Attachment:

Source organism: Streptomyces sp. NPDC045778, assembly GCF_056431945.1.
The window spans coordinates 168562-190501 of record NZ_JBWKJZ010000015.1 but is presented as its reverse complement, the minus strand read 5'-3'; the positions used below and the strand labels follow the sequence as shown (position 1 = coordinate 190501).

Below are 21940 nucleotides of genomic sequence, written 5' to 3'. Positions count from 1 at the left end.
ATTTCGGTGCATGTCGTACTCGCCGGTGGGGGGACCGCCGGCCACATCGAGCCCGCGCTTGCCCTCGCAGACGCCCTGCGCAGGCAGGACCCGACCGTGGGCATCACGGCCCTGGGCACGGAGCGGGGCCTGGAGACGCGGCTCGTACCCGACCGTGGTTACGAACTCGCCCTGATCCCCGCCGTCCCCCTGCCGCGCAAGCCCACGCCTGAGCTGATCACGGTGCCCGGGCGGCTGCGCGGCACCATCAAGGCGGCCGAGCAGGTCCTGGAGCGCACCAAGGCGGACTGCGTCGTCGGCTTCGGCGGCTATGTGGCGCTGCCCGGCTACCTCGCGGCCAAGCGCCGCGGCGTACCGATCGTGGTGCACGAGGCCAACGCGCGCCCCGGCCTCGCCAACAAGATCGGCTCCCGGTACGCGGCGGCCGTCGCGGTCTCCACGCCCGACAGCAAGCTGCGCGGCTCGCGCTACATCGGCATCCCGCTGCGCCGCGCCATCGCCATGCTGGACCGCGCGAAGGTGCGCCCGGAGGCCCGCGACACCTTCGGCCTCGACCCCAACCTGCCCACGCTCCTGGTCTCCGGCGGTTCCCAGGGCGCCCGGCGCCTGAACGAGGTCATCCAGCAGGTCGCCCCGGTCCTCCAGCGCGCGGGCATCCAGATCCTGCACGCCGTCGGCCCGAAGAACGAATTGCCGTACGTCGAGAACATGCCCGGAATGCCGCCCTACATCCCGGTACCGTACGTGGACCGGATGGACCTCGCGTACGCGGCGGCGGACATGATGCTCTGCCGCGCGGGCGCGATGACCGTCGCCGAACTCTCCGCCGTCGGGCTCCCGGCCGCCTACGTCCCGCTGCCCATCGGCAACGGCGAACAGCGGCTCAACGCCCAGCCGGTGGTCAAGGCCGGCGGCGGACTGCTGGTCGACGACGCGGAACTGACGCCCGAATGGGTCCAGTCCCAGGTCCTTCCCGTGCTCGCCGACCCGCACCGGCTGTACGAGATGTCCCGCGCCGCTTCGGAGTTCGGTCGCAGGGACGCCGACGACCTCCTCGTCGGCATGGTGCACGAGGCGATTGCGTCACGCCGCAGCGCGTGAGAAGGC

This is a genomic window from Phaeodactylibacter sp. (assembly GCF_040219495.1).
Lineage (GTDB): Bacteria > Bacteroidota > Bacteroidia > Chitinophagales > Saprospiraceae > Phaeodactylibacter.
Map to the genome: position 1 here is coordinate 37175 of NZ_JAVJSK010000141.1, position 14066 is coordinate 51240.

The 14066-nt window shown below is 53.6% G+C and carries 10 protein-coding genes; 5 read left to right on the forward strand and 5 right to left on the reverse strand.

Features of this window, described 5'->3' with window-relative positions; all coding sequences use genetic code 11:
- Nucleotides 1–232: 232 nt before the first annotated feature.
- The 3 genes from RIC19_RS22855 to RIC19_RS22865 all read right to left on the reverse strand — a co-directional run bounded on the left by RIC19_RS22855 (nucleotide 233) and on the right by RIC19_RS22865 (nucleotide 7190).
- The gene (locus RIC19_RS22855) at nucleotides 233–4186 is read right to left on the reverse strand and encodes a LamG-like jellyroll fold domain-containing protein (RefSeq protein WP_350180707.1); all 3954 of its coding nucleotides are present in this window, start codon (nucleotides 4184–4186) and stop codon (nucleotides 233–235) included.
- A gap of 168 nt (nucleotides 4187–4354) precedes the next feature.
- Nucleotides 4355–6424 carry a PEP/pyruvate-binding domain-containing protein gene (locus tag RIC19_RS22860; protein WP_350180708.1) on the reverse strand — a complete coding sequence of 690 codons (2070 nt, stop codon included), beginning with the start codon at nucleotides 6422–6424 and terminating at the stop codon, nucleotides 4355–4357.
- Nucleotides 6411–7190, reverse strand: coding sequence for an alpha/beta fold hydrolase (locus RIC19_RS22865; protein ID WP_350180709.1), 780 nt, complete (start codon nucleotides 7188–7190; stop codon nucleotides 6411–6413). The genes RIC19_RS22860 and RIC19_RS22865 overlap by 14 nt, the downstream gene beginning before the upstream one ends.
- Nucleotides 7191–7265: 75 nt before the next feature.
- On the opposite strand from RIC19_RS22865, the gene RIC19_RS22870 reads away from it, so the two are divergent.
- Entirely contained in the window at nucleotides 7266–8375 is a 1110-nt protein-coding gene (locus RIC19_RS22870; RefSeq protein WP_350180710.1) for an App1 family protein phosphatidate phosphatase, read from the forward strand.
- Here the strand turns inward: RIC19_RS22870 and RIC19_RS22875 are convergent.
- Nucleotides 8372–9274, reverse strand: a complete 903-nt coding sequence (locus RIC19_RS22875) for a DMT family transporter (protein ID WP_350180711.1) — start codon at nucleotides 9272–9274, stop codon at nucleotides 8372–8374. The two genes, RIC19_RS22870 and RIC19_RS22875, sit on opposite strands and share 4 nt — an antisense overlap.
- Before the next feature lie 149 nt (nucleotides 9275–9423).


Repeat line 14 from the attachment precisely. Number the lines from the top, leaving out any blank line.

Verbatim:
- Nucleotides 4355–6424 carry a PEP/pyruvate-binding domain-containing protein gene (locus tag RIC19_RS22860; protein WP_350180708.1) on the reverse strand — a complete coding sequence of 690 codons (2070 nt, stop codon included), beginning with the start codon at nucleotides 6422–6424 and terminating at the stop codon, nucleotides 4355–4357.